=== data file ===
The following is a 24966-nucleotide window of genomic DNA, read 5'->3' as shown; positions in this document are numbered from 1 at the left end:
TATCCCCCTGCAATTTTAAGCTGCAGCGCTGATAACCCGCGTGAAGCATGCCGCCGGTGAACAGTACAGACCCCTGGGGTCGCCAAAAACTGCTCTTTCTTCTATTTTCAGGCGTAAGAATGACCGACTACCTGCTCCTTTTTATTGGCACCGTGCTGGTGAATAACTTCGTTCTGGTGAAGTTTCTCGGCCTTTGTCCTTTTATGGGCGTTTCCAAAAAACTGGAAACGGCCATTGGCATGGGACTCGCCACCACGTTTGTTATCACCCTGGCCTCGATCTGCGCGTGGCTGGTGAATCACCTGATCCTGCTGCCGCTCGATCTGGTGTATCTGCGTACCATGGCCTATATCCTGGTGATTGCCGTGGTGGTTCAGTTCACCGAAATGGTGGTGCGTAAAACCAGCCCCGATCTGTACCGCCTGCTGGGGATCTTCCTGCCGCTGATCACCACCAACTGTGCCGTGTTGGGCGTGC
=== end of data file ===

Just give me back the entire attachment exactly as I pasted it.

The following is a 24966-nucleotide window of genomic DNA, read 5'->3' as shown; positions in this document are numbered from 1 at the left end:
TATCCCCCTGCAATTTTAAGCTGCAGCGCTGATAACCCGCGTGAAGCATGCCGCCGGTGAACAGTACAGACCCCTGGGGTCGCCAAAAACTGCTCTTTCTTCTATTTTCAGGCGTAAGAATGACCGACTACCTGCTCCTTTTTATTGGCACCGTGCTGGTGAATAACTTCGTTCTGGTGAAGTTTCTCGGCCTTTGTCCTTTTATGGGCGTTTCCAAAAAACTGGAAACGGCCATTGGCATGGGACTCGCCACCACGTTTGTTATCACCCTGGCCTCGATCTGCGCGTGGCTGGTGAATCACCTGATCCTGCTGCCGCTCGATCTGGTGTATCTGCGTACCATGGCCTATATCCTGGTGATTGCCGTGGTGGTTCAGTTCACCGAAATGGTGGTGCGTAAAACCAGCCCCGATCTGTACCGCCTGCTGGGGATCTTCCTGCCGCTGATCACCACCAACTGTGCCGTGTTGGGCGTGC